• Two Asian-Pacific Americans in the 100th Infantry Battalion repair the engine of a 5x6 Army truck while training at Camp Shelby, Miss., 1943.

    Asian Pacific Americans repair engine

    Two Asian-Pacific Americans in the 100th Infantry Battalion repair the engine of a 5x6 Army truck while training at Camp Shelby, Miss., 1943.

  • Asian-Pacific American Soldiers of the 100th Infantry Battalion train at Camp Shelby, Miss., in 1943.

    APA Soldiers train

    Asian-Pacific American Soldiers of the 100th Infantry Battalion train at Camp Shelby, Miss., in 1943.

ARLINGTON, Va. (Army News Service, May 4, 2011) -- The Federal Asian Pacific American Council will recognize an Army noncommissioned officer at its national conference, May 12, 2011.

Sgt. 1st Class Mark Steinfeld will receive the Federal Asian Pacific American Council, or FAPAC, Military Meritorious Service Award for his previous work as a garrison Equal Opportunity advisor at Fort McPherson, Ga. He's now stationed at the new U.S. Army Forces Command headquarters on Fort Bragg, N.C., and continues to work in the field of equal opportunity.

The award presentation will be at the FAPAC 26th annual National Leadership Training Conference in Bellevue, Wash. The theme for this year's conference is "Leadership, Diversity, Empowerment and Beyond."

It's the same theme recognized nationwide for this year's Asian-Pacific Heritage Month, observed throughout the month of May.

Founded in 1985, FAPAC represents civilian and military Asian-Pacific American employees in the federal and District of Columbia governments and provides a focus for more than 30 ethnically distinct groups originating from Asian and Pacific regions as recognized by the United States Bureau of Census.

The conference program is designed to continue the organization's longstanding commitment to promote equal employment opportunity and cultural diversity in federal employment.

With his work as EO and at the FAPAC training conference last year at Washington, D.C.'s National Harbor, Steinfeld said he learned a lot.

"I enjoyed the seminars at that conference, especially one about overcoming an accent and why that's necessary to minimize the barriers of conflict and misunderstanding," he said.

Although he's not Asian American and doesn't have an accent, he understood the dilemma of those who do and how this can hinder communication.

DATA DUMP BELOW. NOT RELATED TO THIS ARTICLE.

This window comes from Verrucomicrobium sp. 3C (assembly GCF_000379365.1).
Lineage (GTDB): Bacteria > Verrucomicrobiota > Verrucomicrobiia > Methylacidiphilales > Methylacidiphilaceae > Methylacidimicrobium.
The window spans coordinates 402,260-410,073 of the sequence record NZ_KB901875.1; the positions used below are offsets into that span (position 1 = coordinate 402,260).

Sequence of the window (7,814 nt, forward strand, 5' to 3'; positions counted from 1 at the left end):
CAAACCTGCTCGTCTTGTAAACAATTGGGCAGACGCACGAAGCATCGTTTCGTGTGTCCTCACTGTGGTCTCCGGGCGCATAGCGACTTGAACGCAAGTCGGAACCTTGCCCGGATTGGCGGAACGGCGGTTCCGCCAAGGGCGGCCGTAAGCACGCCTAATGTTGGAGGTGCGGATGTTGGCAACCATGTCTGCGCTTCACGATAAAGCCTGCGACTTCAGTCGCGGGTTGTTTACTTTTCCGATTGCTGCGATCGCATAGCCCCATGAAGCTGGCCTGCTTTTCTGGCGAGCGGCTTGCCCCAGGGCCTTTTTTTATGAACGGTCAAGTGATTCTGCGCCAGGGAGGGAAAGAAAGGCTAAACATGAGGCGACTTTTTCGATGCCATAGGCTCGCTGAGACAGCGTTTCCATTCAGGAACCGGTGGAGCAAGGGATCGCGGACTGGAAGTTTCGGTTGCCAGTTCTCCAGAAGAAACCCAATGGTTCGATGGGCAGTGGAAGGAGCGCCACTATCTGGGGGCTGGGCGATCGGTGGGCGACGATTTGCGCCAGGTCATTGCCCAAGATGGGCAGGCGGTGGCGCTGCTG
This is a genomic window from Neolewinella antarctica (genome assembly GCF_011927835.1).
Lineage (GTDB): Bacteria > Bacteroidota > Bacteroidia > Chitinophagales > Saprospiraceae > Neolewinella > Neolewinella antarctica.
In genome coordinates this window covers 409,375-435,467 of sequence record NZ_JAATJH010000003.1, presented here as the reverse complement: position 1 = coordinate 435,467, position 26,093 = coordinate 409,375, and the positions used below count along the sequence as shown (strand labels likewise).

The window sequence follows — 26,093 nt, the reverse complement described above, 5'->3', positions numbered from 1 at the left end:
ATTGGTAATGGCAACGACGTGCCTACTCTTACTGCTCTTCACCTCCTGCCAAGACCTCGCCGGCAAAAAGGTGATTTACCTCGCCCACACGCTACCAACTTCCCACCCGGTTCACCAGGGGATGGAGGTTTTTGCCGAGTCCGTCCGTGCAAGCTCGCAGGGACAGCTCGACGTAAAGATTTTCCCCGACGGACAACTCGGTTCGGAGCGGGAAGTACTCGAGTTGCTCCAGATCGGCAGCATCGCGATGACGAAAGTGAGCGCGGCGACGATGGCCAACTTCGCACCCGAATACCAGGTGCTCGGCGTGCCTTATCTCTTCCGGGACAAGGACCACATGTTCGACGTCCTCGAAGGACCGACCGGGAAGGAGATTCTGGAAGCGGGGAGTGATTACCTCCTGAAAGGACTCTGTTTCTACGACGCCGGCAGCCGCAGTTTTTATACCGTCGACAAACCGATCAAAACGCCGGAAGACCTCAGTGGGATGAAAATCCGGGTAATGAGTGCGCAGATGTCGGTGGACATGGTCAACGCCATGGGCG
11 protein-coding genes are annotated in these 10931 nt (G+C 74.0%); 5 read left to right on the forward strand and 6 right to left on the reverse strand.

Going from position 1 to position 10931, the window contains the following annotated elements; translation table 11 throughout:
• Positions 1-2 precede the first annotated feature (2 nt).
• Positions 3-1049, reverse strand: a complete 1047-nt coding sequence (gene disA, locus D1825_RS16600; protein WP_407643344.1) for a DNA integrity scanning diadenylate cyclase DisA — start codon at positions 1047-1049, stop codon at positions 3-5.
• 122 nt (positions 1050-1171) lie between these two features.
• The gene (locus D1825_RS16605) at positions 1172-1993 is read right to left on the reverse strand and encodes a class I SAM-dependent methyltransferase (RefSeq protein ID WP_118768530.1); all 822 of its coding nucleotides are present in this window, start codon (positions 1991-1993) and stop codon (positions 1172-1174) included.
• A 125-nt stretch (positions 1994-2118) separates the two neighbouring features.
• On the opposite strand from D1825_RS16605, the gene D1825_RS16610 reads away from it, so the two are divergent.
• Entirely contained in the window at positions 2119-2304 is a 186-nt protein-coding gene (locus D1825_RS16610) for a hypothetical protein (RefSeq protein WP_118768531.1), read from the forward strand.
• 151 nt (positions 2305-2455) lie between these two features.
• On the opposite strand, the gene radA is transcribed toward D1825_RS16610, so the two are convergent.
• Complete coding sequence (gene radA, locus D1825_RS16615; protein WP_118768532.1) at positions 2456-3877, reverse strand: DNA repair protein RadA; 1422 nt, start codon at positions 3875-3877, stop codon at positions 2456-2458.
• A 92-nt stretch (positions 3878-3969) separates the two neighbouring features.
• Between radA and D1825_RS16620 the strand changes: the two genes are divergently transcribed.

"I had dinner at the conference with Doctor Meng, whose family had escaped persecution during Chiang Kai-shek's reign. He had earned his doctorate by writing a dissertation on his theory about bringing the space shuttle back to earth feet first, rather than head first and reducing the heat suffered by those inside," Steinfeld said.

"But what I took away from that night was the fact so many refugees have escaped prison or death for their beliefs to come here and make America a better place to live," he said.

His supervisor, Sgt. Maj. Carl G. Downey, who nominated him for this award, said Steinfeld has supported the full integration and promotion of minorities and women within the U.S. armed forces by fostering innovation and creating involvement within countless communities, both military and civilian, that support not only FORSCOM Soldiers but all Soldiers and their families.

"Sergeant 1st Class Steinfeld currently provides direct support for over 144 Equal Opportunity specialists throughout the United States Army. The overall region of responsibility includes 12 major installations and eight special staffs that provide support to over 400,000 Soldiers and 13,000 civilians.

"In addition, he coaches, teaches and mentors over 400 sexual assault victim advocates. His commitment to the promotion of race and human relations is unquestionable," said Downey, who is the Forces Command Equal Opportunity and Sexual Harassment Assault Response and Prevention sergeant major.

Steinfeld, a graduate of the Defense Equal Opportunity Management Institute, has planned, prepared, executed or assisted subordinate commands with more than 40 observances and or training seminars. These events encouraged Asian-Pacific American, Native American, African American, Hispanic American, and Women's history awareness.

He has assisted senior leaders and subordinate commands with identifying barriers or institutional procedures that cause under representation, discrimination or inequality. In addition, he has created study groups, panels and teams to ensure affirmative hiring procedures are being conducted in accordance with mandatory laws, regulatory guidance, and command directives.

"'Diversity is the big picture and truly has no limitations. There are so many variables and people are the greatest common multiple.' These were the thoughts I shared with my garrison leadership when receiving a diversity brief from the U.S. Army Europe EO/HR program manager," Steinfeld said.

For more information about FAPAC, visit www.fapac.org.

Page last updated Wed May 4th, 2011 at 13:07